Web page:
All in all this is a truly unique piece. Clearly it’s not a working man’s mariachi vihuela; it’s much too elaborate in its decoration to be used in that manner. So you might assume that it’s a showpiece designed to be hung on a wall and admired. The most curious thing, though, is that it has nine metal frets, meaning that it can be used to play lots and lots of chords that you can’t play on a conventional vihuela. So what is it? A display showpiece, or an innovative cutting-edge instrument that expands on what a vihuela is capable of doing in the hands of a forward-thinking mariachi musician? I just don’t know.

But now that I’ve paid the capable masters at Maple Street Guitars to cut a better, stronger nut and fix its intonation problems, I need to take this instrument down from the hook on the wall and find opportunities to play it.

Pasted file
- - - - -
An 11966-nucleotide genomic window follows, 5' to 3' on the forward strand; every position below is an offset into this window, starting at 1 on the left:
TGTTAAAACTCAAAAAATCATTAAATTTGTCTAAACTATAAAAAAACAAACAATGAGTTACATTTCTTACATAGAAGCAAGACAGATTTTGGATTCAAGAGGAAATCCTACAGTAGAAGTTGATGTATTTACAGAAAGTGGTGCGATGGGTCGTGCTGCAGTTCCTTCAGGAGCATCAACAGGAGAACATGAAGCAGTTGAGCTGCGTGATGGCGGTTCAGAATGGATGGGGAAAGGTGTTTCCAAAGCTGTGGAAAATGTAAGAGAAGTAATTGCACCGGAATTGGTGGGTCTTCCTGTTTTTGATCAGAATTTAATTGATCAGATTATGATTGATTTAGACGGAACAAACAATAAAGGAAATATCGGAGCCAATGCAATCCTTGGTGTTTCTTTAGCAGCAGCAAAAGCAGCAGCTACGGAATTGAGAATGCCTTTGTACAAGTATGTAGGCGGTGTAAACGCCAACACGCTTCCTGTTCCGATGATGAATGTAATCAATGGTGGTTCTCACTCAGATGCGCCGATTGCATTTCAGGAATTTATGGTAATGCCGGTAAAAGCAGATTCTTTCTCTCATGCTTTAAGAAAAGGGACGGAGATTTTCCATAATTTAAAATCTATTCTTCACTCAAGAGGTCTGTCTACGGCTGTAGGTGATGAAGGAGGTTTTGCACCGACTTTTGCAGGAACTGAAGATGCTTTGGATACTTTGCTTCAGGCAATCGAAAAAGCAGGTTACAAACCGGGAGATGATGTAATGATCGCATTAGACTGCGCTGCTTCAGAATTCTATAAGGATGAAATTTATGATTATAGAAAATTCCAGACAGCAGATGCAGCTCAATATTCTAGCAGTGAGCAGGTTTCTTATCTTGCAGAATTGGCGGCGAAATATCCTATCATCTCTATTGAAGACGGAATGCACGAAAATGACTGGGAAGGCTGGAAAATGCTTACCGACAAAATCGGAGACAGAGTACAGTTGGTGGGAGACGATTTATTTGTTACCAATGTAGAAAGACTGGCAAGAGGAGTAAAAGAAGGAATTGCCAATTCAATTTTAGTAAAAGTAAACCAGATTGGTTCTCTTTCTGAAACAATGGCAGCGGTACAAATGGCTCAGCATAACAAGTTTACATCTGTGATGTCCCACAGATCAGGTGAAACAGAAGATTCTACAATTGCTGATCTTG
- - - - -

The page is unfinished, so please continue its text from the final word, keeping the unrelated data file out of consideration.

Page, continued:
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0 thoughts on “My Mariachi Vihuela”

  1. I found this post to be truly fascinating…lover of visual detail that I am. I learned more than I ever dreamed there was to learn about the instrument I have previously incorrectly called “specialized guitar,” not knowing its correct title. Thank you for taking the time to share the info!

  2. Mexico, Central and South America are full of different cordaphons (plucked or strung string instruments) in the guitar family that have different shapes, ranges, tunings, number of strings, sizes, and names. There is a Veracruz vihuela that is different than the Mariachi vihuela. And so on forever. This is largely because instruments have been built locally and not mass-produced, so there has been no standardization around the regions.

  3. I’m a folk singer from the United States [Michigan] and have been researching and shopping for a vihuela for several weeks now, as I wish to learn to play one. I really appreciate your detailed post here. But could you tell me which model this is that you have? It’s beautiful! I’ve found some other Paracho vihuelas online, but nothing as visually as pretty as this one, and frankly, yes, I’d like one with a bit more razzle dazzle than the ones I’m seeing. I also like it that yours is fretted all the way down. Can you point me to a website where I could find one? Thanks!